Controlling the temperature and flow of water to your shower head is a valve. Normally resting behind the escutcheon plate, the shower valve is a critical component of any shower system.
However, shower valves differ in their design, connection, and compatibility. We’ll highlight all of this to help deepen your understanding of the different types of shower valves.
Pressure Balancing Valves
Pressure balancing valves are the most common valve type. As the name suggests, pressure balancing valves regulate both the water pressure and temperature of water flowing to the shower head to prevent sudden changes in temperature.
Per the International Residential Code (IRC), pressure balancing valves are required to be installed on all new shower systems (source – P2708.4). Unlike previous valves, pressure balancing valves prevent scalding hot water from running through the shower head when other fixtures, namely a toilet, are used.
The piston within the valve is susceptible to wearing out. While the pressure balancing valve may last for several years before requiring replacement, hard water may shorten its lifespan due to mineral and sediment buildup.
One notable drawback to the pressure balancing valve is that you cannot control the volume of water exiting the shower head. It is an on/off design, which may not work for some folks who have children or pets who may be scared by the volume of water.
The thermostatic valve regulates temperature through a thermostat. This allows the person showering to get pinpoint accuracy when setting the temperature of the water. Showers that have a thermostatic valve will usually have one handle for temperature and another to control the flow of water. This valve offers the most versatility of all others currently available.
Twin and triple thermostatic valves provide greater control should you have multiple shower heads within the same shower system. These valve types allow you to control the flow of water between shower heads and the entire system. A diverter may be added to the valve extending functionality further for body sprays and other shower accessories.
To support tub and shower combinations, a diverter valve is required. A diverter valve redirects the flow of water from the bathtub faucet to the shower, typically by lifting up the tee diverter. Other diverter valves include twin and triple valve diverters to independently control the temperature and directional flow of water to either the shower head or tub spout.
A transfer valve redirects the flow of water from one shower head to another. You’ll find transfer valves on dual handheld shower heads near the connection point on the primary shower head and the shower arm. This valve does not regulate temperature or flow; it simply redirects or transfers the flow of water from one shower head to another.
Previous to the introduction of pressure balancing valves, mixing valves were the standard. These valves blend the hot and cold water together. Mixing valves do not contain any sort of thermostat or piston to regulate pressure from the hot and cold lines, which may result in drastic changes in temperature. These valves are found in older homes and should be replaced with a modern valve when possible.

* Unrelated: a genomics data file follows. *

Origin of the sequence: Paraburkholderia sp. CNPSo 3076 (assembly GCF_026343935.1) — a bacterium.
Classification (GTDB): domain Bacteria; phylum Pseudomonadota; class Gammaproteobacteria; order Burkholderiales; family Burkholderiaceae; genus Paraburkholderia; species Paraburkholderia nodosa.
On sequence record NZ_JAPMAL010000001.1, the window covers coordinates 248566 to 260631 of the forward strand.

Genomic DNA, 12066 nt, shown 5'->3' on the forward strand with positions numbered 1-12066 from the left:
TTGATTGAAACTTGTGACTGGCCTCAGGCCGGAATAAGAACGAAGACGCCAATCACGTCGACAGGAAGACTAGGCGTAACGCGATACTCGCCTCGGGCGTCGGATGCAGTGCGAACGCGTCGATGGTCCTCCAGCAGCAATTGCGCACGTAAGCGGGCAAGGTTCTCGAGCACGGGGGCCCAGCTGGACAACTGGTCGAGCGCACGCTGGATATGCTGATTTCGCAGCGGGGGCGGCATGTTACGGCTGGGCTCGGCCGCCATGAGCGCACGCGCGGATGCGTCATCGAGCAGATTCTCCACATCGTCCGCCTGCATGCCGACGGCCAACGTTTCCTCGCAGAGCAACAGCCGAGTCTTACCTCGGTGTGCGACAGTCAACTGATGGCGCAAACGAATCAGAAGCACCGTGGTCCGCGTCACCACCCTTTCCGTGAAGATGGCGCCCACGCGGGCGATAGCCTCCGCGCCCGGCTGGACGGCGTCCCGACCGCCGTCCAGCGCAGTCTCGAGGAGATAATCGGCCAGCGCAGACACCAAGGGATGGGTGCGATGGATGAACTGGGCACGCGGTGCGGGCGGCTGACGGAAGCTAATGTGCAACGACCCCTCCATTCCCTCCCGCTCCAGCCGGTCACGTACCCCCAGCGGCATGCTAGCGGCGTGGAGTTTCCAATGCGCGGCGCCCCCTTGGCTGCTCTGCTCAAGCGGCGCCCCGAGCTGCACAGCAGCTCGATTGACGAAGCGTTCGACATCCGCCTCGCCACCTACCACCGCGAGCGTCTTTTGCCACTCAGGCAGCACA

Connection Types (CC, IPS, PEX, CPVC)
Shower valves are available in a variety of connection types which include copper connections (CC), threads (IPS), PEX, and CPVC.
- Copper Connections (CC): Shower valves marked with a CC inlet and outlet connections must be soldered into place.
- IPS Connection: A IPS connection adheres to the National Pipe Thread (NPT) standard. With a 1/2″ diameter, a shower valve with this connection type screws into place.
- PEX Connection: PEX refers to cross-linked polyethylene. A shower valve with a PEX connection will connect to rubber or plastic tubing using crimp rings or clamps.
- CPVC Connection: CPVC refers to a chlorinated polyvinyl chloride fitting. Plastic tubing connects directly to the valve using a CPVC connection.
Does the brand of shower valve matter?
Whether you are installing a new shower valve, replacing a broken one, or need to upgrade to a pressure balancing valve, we recommend purchasing from a reputable brand such as Moen, Delta, or Kohler. These brands offer limited lifetime warranties on their products and are backed by a large network of service centers. Additionally, when you eventually need to change the cartridge, the brand will likely have a replacement cartridge available, and the fit will be exact to ensure proper function.
What does “rough in” mean?
As you shop for a new shower valve, you may notice the term “rough in” used to describe the valve. Rough in refers to the piping work that is done behind the walls and is eventually connected to the visible components or fixtures. Shower valves are a part of the rough in plumbing work that connects to the eventual shower fixtures.